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Article

With Potential Games, Which Outcome Is Better?

by 1,* and 2,3,4
1
Instituto Nacional de Matemática Pura e Aplicada, Rio de Janeiro, RJ 22460-320, Brazil
2
Department of Mathematics, University of California, Irvine, CA 92617, USA
3
Department of Economics, University of California, Irvine, CA 92617, USA
4
Institute for Mathematical Behavioral Sciences, University of California, Irvine, CA 92617, USA
*
Author to whom correspondence should be addressed.
Games 2020, 11(3), 33; https://doi.org/10.3390/g11030033
Received: 27 June 2020 / Revised: 24 July 2020 / Accepted: 6 August 2020 / Published: 17 August 2020
(This article belongs to the Special Issue Behavioral Game Theory)
Lower one- or two-dimensional coordination, or potential games, are popularly used to model interactive behavior, such as innovation diffusion and cultural evolution. Typically, this involves determining the “better” of competing solutions. However, examples have demonstrated that different measures of a “good” choice can lead to conflicting conclusions; a fact that reflects the history of game theory in equilibrium selection. This behavior is totally explained while extending the analysis to the full seven-dimensional class of potential games, which includes coordination games. View Full-Text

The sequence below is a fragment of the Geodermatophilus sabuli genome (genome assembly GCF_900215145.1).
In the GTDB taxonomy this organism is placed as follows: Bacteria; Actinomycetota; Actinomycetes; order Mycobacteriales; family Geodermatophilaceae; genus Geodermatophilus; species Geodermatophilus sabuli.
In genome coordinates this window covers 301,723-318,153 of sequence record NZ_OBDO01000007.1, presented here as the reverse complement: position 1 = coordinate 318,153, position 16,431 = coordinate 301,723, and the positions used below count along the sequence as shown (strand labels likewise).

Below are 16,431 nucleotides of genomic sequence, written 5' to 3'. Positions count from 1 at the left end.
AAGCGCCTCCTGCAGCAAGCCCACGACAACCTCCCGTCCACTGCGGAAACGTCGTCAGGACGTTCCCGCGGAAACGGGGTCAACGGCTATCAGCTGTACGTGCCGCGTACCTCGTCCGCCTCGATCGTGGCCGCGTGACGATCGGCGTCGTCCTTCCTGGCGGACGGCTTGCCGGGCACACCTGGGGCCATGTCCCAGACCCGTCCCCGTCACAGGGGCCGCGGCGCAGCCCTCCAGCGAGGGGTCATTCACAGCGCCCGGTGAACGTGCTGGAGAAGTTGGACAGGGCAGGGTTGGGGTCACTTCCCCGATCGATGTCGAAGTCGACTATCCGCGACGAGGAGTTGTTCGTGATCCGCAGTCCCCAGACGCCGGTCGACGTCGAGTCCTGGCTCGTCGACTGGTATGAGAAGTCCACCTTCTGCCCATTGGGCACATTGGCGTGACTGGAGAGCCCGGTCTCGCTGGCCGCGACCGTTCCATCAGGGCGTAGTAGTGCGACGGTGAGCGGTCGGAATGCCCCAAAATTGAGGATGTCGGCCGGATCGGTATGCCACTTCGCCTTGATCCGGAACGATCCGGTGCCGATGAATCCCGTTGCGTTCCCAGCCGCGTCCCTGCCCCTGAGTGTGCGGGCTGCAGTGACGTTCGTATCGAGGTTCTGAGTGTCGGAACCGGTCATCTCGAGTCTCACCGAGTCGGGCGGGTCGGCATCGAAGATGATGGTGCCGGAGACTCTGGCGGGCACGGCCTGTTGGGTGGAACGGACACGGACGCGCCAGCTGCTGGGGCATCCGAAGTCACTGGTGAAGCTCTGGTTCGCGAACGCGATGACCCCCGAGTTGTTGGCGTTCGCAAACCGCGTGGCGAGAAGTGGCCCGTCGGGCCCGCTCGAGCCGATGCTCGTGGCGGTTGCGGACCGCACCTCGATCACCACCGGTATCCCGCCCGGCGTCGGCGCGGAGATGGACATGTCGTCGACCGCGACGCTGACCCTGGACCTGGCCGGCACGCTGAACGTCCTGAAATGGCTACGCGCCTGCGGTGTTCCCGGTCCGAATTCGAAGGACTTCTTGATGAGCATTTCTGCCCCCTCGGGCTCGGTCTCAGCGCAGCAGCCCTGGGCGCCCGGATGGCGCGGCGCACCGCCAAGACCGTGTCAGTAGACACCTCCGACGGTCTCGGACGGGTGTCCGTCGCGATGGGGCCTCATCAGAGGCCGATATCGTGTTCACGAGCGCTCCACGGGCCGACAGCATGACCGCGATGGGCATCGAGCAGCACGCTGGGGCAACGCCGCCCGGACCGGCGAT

Keywords: potential games; social welfare; risk dominance; payoff dominance; innovation diffusion; externalities; decomposition potential games; social welfare; risk dominance; payoff dominance; innovation diffusion; externalities; decomposition
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MDPI and ACS Style

Guisasola, S.; Saari, D. With Potential Games, Which Outcome Is Better? Games 2020, 11, 33. https://doi.org/10.3390/g11030033

AMA Style

Guisasola S, Saari D. With Potential Games, Which Outcome Is Better? Games. 2020; 11(3):33. https://doi.org/10.3390/g11030033

Chicago/Turabian Style

Guisasola, Santiago, and Donald Saari. 2020. "With Potential Games, Which Outcome Is Better?" Games 11, no. 3: 33. https://doi.org/10.3390/g11030033

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